Handyman Exposed
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It should never have been so difficult. But, of course, it was. One morning, when I reached inside a kitchen cabinet for coffee, the cabinet door came off in my hand. One of the hinges had broken. I reached inside and got my coffee with one hand, while holding the cabinet door with the other. I held the cabinet door a few moments, until I realized I would have to stand there all day to keep the door from falling.

I decided to let it go, slowly. The door reached down until it almost touched the kitchen counter. It hung there—like Florida, but sadder. I decided I should remove the remaining hinge. That would solve the Florida problem, and I could repair the broken hinge in the bargain. Immediately, I realized there was another problem. I didn’t have any extra hinges on hand.

When my wife came into the kitchen, she asked what had happened to the cabinet door. I explained. It could have been worse, I said. After all, we knew someone whose entire kitchen cabinet, the one that held their good china, had fallen off the wall. We felt fortunate that our problem was so small and easy to fix.

  
 
Or so I thought. We went the entire week, or maybe three, with the cabinet door removed. It stood against the wall, waiting to be fixed. One day, I drove to Home Depot. They had at least ten million hinges, but not one matched ours. The helpful clerk suggested that I go to a rather upscale hardware store, as they would carry the brand I needed.

I’m not proud to say that I didn’t go to the upscale store right away. My life was busy, and the broken hinge was low on the totem pole of my responsibilities. Months passed.

“When are you going to fix it?” my wife asked one day.

“Soon,” I told her.

My hinge problem was simple enough, but to remedy it tested me. I am, how shall I say, an artistic person. I write stories and plays. I am not a handyman, though I wish I could say I was. I wondered if I could hire someone to come in and repair the broken hinge.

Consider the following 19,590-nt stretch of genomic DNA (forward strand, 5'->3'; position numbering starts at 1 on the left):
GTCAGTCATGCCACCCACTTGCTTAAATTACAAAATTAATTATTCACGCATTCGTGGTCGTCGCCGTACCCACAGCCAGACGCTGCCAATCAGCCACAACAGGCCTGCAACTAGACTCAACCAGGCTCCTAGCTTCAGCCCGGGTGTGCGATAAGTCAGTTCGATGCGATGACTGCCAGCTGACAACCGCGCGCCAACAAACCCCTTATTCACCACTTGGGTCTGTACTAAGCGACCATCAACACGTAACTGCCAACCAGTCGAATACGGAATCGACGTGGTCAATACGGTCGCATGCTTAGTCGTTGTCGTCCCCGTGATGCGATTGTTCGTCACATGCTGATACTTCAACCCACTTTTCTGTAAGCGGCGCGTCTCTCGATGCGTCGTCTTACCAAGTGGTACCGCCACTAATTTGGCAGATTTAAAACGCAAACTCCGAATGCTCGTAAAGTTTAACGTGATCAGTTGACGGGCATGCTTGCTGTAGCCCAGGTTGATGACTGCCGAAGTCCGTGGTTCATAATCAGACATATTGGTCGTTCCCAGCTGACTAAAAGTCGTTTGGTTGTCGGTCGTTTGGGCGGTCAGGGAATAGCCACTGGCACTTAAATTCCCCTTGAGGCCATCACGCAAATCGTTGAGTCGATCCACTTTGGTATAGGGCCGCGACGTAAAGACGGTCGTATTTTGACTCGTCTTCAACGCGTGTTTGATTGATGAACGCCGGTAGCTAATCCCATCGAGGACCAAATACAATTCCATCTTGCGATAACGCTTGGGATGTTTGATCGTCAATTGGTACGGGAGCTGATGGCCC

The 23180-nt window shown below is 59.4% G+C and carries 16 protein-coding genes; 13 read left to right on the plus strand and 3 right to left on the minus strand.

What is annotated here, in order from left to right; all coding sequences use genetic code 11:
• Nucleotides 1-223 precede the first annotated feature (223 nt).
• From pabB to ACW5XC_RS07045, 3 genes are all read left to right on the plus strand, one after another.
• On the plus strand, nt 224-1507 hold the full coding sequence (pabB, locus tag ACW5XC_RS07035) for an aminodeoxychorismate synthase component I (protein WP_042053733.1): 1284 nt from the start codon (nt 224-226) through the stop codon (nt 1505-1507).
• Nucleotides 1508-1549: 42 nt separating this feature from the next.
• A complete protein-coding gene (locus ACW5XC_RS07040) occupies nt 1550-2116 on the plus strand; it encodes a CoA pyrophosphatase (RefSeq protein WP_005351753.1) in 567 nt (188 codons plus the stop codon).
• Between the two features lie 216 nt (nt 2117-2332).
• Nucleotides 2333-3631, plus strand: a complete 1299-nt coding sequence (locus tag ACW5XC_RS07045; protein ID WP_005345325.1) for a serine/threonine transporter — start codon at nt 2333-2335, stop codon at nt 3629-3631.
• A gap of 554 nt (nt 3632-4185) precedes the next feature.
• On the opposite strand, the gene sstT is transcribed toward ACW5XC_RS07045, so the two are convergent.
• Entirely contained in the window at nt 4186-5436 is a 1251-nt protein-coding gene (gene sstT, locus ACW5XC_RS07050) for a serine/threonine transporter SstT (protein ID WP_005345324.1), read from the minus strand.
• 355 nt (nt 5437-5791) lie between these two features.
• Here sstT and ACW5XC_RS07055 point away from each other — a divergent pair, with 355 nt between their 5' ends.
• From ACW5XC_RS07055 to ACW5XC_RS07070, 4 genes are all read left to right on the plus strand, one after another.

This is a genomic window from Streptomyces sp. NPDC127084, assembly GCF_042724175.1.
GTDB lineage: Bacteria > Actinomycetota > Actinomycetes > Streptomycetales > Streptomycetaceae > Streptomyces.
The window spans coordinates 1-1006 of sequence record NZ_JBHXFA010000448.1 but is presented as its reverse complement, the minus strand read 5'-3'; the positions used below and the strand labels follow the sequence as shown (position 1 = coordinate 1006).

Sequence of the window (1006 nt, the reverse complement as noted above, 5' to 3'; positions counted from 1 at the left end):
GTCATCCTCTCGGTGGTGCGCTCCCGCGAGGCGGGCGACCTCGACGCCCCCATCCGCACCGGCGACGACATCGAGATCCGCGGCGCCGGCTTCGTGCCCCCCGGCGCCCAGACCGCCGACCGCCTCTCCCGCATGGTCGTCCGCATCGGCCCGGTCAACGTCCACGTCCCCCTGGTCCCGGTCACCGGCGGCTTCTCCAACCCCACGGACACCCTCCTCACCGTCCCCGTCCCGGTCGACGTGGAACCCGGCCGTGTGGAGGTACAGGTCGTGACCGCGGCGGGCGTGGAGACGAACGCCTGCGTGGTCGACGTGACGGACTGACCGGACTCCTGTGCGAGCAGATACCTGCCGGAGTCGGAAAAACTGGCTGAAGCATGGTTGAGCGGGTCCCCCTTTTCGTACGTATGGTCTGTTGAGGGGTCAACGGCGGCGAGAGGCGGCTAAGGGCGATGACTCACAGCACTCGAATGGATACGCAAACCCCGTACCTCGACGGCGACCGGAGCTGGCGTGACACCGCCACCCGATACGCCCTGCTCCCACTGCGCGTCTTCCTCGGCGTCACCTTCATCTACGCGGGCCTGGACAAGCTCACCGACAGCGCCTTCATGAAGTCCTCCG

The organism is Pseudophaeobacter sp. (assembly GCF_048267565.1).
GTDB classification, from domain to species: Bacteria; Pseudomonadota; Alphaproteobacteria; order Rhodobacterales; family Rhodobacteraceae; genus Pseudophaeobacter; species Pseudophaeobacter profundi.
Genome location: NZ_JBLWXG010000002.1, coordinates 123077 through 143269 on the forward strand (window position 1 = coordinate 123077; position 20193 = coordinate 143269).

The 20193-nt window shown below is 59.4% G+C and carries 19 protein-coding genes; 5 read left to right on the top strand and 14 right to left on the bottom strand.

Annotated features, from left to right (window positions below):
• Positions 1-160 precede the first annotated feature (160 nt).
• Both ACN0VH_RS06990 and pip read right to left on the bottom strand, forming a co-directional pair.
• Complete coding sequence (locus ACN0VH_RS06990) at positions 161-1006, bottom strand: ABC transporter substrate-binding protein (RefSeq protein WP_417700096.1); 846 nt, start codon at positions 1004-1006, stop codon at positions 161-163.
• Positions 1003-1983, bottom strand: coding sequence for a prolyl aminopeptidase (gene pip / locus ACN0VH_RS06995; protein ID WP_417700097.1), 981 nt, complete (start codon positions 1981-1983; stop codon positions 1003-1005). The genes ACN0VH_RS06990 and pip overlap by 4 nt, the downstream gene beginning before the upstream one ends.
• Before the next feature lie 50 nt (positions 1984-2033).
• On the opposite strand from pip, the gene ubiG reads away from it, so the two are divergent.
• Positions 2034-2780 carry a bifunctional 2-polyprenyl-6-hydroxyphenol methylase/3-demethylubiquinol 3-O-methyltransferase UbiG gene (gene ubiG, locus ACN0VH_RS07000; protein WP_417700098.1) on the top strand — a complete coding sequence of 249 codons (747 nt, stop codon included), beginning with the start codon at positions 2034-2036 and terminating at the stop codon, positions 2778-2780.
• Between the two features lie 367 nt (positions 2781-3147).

“Hire someone to repair one hinge?” my wife asked.

Her tone was sufficient. This was something I had to do myself. I set out for the upscale hardware store. The man there was nice, but he did not have the hinge I needed. He wrote down the name of a cabinet company and assured me they would have the hinge. He sent people there often, in fact. I drove fifteen miles in heavy traffic to the far west side of the city to the fabled cabinet company. I brought the broken hinge along, hoping to match it. But when I showed the hinge to the clerk, he shook his head and said they didn’t carry the brand. He said there was another company, on the far north end of town, and they carried the brand I needed. He wrote down the information.

Some weeks later, I drove to the cabinet company on the north side of town. I was wary, so I called ahead. They carried my hinge. I thought to myself, this will all be over soon. After much traffic and many miles, I entered the cabinet company office.

“How many pairs?” the woman wanted to know.

I thought about it. I should probably get a few extra hinges, in case some of the others broke. There were two hinges to a door, I knew. “Two sets,” I said, almost defiantly.

“We require a twenty-five dollar minimum purchase,” the woman announced. “This won’t add up to seven dollars. You don’t need any wood glue, do you?”

I didn’t think I needed wood glue, though that might fatten the bill. But I seriously needed that hinge. And, who knows, if one hinge had already broken, others might follow suit soon enough. If I walked out of that office in disgust, which is what I wanted to do, I would be back where I started.

“Give me twenty-five dollars worth of hinges,” I said. Back at home, reviewing my newly purchased treasure, I noticed that no screws had been included. I had to go to the hardware store. I picked a fresh hardware store, one I had not yet visited. Another customer stood next to me as we surveyed the screws.

“Confusing, isn’t it?” I said, trying to make pleasant conversation.

He didn’t reply. Instead, he gave me a cold stare.

Home with my new purchase of screws, I went to work. I hung that cabinet door. Goodbye, Florida. I put the extra twenty hinges in a kitchen drawer. Those hinges would outlive me, I knew.

When my wife came home, she marveled at the restored cabinet door.

“At last,” she said. “You are some handyman.”

“Tell me about it,” I said.

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